COGENT is based on a working memory capacity task, which requires individuals to memorize stimuli while simultaneously completing a secondary puzzle task.

No Intervention: Repeat Assessment



Primary Outcome Measures :
  1. Change in cognitive performance [ Time Frame: Baseline, Week 4 ]
    Operation Span Working Memory Score. Scores are calculated based on memory accuracy total points across all trials, with higher scores indicating better performance.


Secondary Outcome Measures :
  1. Reading Span Blood Oxygen Level Dependent (BOLD) Response [ Time Frame: Baseline, Week 4 ]
    Functional Magnetic Resonance Imaging (fMRI) Reading span working memory capacity task while undergoing functional MRI. Neural activation to task condition is measured using % signal change (0-100) with higher scores indicating greater activation.

  2. Emotional Working Memory Blood Oxygen Level Dependent (BOLD) Response [ Time Frame: Week 4 ]
    Functional Magnetic Resonance Imaging (fMRI) emotional working memory capacity task while undergoing functional MRI. Neural activation to task condition is measured using % signal change (0-100) with higher scores indicating greater activation.



Information from the National Library of Medicine

Choosing to participate in a study is an important personal decision. Talk with your doctor and family members or friends about deciding to join a study. To learn more about this study, you or your doctor may contact the study research staff using the contacts provided below. For general information, Learn About Clinical Studies.


Layout table for eligibility information
Ages Eligible for Study:   21 Years to 55 Years   (Adult)
Sexes Eligible for Study:   All
Accepts Healthy Volunteers:   No
Criteria

Inclusion Criteria:

  • age 21-55
  • fluent in English
  • diagnosis of mood, anxiety, or traumatic stress disorder
  • clinically elevated repetitive negative thinking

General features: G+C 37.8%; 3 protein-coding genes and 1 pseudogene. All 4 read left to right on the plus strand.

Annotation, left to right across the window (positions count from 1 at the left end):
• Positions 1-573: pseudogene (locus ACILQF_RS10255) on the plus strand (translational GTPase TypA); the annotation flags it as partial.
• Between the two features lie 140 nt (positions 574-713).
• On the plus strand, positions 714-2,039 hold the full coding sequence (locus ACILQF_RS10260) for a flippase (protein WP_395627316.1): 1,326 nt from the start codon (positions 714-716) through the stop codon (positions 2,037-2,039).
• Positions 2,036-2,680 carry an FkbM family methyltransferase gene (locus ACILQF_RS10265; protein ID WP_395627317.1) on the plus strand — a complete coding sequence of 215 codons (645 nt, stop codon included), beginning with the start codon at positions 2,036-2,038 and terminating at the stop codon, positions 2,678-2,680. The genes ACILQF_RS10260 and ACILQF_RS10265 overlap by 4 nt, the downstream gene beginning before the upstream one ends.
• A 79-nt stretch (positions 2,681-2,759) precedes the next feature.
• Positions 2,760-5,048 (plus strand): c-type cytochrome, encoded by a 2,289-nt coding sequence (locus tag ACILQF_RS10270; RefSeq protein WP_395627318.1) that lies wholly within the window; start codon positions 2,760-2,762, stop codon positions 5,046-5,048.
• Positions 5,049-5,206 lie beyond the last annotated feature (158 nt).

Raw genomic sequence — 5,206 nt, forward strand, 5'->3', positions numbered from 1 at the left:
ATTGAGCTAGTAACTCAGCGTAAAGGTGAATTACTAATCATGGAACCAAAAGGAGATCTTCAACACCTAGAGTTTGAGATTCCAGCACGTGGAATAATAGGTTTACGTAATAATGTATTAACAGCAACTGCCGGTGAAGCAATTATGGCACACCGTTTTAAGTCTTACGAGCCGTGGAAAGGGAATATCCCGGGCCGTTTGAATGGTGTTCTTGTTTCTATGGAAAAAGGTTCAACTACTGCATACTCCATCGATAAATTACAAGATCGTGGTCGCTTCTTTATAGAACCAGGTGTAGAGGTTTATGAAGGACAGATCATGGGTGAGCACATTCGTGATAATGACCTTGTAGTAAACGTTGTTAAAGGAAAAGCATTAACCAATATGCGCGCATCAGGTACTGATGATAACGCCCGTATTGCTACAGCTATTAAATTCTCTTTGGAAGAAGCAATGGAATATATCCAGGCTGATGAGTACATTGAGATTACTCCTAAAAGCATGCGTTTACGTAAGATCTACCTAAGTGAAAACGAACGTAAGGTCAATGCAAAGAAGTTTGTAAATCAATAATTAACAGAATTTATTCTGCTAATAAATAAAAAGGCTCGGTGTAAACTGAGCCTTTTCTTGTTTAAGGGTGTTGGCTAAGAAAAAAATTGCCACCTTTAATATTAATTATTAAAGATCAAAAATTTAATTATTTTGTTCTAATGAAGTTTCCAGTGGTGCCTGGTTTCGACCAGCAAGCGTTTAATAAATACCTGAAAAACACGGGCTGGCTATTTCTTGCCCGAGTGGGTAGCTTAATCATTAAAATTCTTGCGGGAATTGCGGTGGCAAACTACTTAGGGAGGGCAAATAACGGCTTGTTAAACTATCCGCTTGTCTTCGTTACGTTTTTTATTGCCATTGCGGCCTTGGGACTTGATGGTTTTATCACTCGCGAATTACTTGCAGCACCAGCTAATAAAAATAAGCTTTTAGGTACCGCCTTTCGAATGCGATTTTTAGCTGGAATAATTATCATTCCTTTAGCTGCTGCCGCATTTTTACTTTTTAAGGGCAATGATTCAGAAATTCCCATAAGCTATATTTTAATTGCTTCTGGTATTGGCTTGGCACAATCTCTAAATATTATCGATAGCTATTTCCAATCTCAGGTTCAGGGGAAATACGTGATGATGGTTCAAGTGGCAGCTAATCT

• outpatient status
  • 6-week stability if taking selective serotonin reuptake inhibitor (SSRI) medications

Exclusion Criteria:

  • past year diagnosis of severe alcohol or moderate or greater substance use disorder
  • lifetime history of psychotic or bipolar I disorder
  • acute suicidality necessitating immediate clinical intervention
  • neurodegenerative or neurodevelopmental disorders
  • history of moderate or severe traumatic brain injury or other known neurological condition
  • sensory deficits that would preclude completing tasks
  • conditions unsafe for completing MRI scanning (e.g., metal in body)
  • currently receiving psychosocial treatment
  • currently receiving psychiatric pharmacotherapy, except SSRIs

Information from the National Library of Medicine

To learn more about this study, you or your doctor may contact the study research staff using the contact information provided by the sponsor.

Please refer to this study by its ClinicalTrials.gov identifier (NCT number): NCT04912089


Contacts
Layout table for location contacts
Contact: Jessica Bomyea, Ph.D. 858.552.8585 ext 1416 jbomyea@health.ucsd.edu

Sponsors and Collaborators
University of California, San Diego
Layout table for additonal information
Responsible Party: Jessica Bomyea, Assistant Professor, University of California, San Diego
ClinicalTrials.gov Identifier: NCT04912089    
Other Study ID Numbers: 210686
First Posted: June 3, 2021    Key Record Dates
Last Update Posted: June 7, 2021
Last Verified: June 2021
Individual Participant Data (IPD) Sharing Statement:
Plan to Share IPD: No

Layout table for additional information
Studies a U.S. FDA-regulated Drug Product: No
Studies a U.S. FDA-regulated Device Product: No
Additional relevant MeSH terms:
Layout table for MeSH terms
Disease
Anxiety Disorders
Stress Disorders, Post-Traumatic
Pathologic Processes
Stress Disorders, Traumatic
Trauma and Stressor Related Disorders
Mental Disorders